For any branded product there are a multitude of ‘local variants’, which are cheaper, and, therefore, more desirable to villagers.
*Different way of thinking:
There is a vast difference in the lifestyles of the people. The kind of choices of brands that an urban customer enjoys is different from the choices available to the rural customer. The rural customer usually has 2 or 3 brands to choose from whereas the urban one has multiple choices. The difference is also in the way of thinking. The rural customer has a fairly simple thinking as compared to the urban counterpart.
The 4A Approach
The rural market may be alluring but it is not without its problems: Low per capita disposable incomes that is half the urban disposable income; large number of daily wage earners, acute dependence on the vagaries of the monsoon; seasonal consumption linked to harvests and festivals and special occasions; poor roads; power problems; and inaccessibility to conventional advertising media.
However, the rural consumer is not unlike his urban counterpart in many ways.
The more daring MNCs are meeting the consequent challenges of availability, affordability, acceptability and awareness (the so-called 4 As).
The first challenge is to ensure availability of the product or service. India’s 627,000 villages are spread over 3.2 million sq km; 700 million Indians may live in rural areas, finding them is not easy. However, given the poor state of roads, it is an even greater challenge to regularly reach products to the far-flung villages. Any serious marketer must strive to reach at least 13,113 villages with a population of more than 5,000. Marketers must trade off the distribution cost with incremental market penetration. Over the years, India’s largest MNC, Hindustan Lever, a subsidiary of Unilever, has built a strong distribution system, which helps its brands reach the interiors of the rural market. To service remote village, stockists use auto-rickshaws, bullock-carts and even boats in the backwaters of Kerela. Coca-Cola, which considers rural India as a future growth driver, has evolved a hub and spoke distribution model to reach the villages. To ensure full loads, the company depot supplies, twice a week, large distributors which who act as hubs. These distributors appoint and supply, once a week, smaller distributors in adjoining areas. LG Electronics defines all cities and towns other than the seven metros cities as rural and semi-urban market. To tap these unexplored country markets, LG has set up 45 area offices and 59 rural/remote area offices.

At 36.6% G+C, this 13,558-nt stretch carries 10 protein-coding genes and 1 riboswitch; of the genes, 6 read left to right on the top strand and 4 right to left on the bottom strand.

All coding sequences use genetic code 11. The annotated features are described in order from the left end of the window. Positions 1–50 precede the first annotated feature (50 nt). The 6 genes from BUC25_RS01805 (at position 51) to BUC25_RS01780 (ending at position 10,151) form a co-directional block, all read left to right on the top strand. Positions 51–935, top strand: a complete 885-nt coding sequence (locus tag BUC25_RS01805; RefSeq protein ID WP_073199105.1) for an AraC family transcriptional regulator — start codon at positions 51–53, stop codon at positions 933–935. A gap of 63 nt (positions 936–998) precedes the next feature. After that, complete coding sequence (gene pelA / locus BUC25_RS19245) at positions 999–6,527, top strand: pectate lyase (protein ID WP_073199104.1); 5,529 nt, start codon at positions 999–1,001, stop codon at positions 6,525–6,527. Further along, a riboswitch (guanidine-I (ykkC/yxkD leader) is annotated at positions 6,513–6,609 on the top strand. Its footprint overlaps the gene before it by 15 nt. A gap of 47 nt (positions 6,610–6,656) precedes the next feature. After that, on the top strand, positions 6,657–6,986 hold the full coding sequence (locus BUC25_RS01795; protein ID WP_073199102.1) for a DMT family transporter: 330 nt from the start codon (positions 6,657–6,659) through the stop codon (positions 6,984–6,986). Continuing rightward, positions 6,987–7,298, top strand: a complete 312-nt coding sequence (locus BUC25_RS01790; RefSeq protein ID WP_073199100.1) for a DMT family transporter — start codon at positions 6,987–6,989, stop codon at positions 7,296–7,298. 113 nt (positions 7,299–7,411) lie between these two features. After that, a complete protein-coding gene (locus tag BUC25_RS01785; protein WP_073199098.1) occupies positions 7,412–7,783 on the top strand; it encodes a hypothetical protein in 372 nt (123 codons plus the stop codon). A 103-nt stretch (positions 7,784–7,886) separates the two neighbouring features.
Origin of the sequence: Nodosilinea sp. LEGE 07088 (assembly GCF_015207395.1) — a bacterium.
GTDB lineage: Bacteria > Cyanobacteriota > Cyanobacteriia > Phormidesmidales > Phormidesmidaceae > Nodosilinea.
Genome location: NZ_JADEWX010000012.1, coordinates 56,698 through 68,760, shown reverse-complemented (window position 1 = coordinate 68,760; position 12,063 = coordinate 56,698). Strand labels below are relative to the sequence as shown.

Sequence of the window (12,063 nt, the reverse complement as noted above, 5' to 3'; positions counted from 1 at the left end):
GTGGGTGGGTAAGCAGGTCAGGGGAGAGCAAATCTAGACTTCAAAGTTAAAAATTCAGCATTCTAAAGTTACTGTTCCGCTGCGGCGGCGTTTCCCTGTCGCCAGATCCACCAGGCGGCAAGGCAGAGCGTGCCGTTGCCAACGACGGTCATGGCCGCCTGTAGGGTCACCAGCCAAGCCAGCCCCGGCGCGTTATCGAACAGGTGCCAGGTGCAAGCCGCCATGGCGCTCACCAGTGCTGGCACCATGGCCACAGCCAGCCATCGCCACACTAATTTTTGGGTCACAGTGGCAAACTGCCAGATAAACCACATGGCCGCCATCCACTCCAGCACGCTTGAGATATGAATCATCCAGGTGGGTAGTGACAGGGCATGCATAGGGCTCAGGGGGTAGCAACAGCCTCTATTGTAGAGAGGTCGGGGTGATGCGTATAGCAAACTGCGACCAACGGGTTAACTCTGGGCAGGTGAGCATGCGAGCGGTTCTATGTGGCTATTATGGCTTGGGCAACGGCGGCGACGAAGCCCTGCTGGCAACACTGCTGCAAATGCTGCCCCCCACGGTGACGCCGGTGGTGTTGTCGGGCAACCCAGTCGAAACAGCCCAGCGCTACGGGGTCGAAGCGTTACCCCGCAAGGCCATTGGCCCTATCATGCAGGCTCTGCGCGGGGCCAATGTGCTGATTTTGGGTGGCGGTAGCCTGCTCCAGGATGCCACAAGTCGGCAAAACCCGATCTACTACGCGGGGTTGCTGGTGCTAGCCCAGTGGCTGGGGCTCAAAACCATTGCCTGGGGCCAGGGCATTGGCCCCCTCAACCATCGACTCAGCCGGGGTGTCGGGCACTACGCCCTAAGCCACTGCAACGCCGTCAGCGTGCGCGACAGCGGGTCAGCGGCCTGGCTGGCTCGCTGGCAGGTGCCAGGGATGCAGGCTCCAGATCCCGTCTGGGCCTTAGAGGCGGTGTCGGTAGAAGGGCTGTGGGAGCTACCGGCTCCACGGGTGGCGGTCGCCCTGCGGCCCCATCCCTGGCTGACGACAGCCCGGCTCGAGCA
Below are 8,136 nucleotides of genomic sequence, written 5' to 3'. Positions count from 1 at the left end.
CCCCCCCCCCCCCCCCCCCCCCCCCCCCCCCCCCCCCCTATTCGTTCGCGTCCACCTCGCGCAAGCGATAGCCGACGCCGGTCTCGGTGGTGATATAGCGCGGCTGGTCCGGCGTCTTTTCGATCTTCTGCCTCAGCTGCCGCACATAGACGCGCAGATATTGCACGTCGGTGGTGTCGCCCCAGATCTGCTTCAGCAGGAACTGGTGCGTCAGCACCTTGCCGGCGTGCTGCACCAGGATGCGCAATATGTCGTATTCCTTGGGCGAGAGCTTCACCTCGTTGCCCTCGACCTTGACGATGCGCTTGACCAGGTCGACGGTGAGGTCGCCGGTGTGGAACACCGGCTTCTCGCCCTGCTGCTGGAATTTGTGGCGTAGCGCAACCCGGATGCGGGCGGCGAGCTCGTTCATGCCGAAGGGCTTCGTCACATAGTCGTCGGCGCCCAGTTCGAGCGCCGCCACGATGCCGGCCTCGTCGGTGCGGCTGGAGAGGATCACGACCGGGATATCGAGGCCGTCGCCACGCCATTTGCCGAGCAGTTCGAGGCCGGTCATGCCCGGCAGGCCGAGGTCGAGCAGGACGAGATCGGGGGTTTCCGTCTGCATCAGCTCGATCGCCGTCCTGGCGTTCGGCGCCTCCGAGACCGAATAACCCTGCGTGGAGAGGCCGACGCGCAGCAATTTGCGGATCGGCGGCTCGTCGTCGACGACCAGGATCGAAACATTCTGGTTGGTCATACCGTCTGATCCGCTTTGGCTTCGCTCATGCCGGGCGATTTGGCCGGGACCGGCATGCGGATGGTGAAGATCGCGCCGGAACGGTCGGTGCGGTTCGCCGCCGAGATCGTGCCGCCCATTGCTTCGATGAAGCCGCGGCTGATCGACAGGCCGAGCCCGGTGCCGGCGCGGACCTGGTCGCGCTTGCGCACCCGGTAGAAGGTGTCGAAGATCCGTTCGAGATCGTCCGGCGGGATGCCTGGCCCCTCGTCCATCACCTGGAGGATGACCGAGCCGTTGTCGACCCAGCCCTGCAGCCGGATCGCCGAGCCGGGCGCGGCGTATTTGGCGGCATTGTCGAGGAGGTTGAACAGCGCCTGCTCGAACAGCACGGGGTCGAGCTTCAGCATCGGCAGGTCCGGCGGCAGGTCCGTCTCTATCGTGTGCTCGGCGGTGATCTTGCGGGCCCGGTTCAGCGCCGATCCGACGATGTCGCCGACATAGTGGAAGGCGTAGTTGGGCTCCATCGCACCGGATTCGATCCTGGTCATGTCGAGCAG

Study on buying behaviour of rural consumer indicates that the rural retailers influences 35% of purchase occasions. Therefore sheer product availability can affect decision of brand choice, volumes and market share. Some of the FMCG giants like HLL took out project streamline to significantly enhance the control on the rural supply chain through a network of rural sub-stockists, who are based in the villages only. Apart from this to acquire further edge in distribution HLL started Project Shakti in partnership with Self Help groups of rural women.
The second challenge is to ensure affordability of the product or service. With low disposable incomes, products need to be affordable to the rural consumer, most of whom are on daily wages. Some companies have addressed the affordability problem by introducing small unit packs. Godrej recently introduced three brands of Cinthol, Fair Glow and Godrej in 50-gm packs, priced at Rs 4-5 meant specifically for Madhya Pradesh, Bihar and Uttar Pradesh – the so-called `Bimaru’ States.
Hindustan Lever, among the first MNCs to realise the potential of India’s rural market, has launched a variant of its largest selling soap brand, Lifebuoy at Rs 2 for 50 gm. The move is mainly targeted at the rural market. Coca-Cola has addressed the affordability issue by introducing the returnable 200-ml glass bottle priced at Rs 5. The initiative has paid off: Eighty per cent of new drinkers now come from the rural markets. Coca-Cola has also introduced Sunfill, a powdered soft-drink concentrate. The instant and ready-to-mix Sunfill is available in a single-serve sachet of 25 gm priced at Rs 2 and multiserve sachet of 200 gm priced at Rs 15.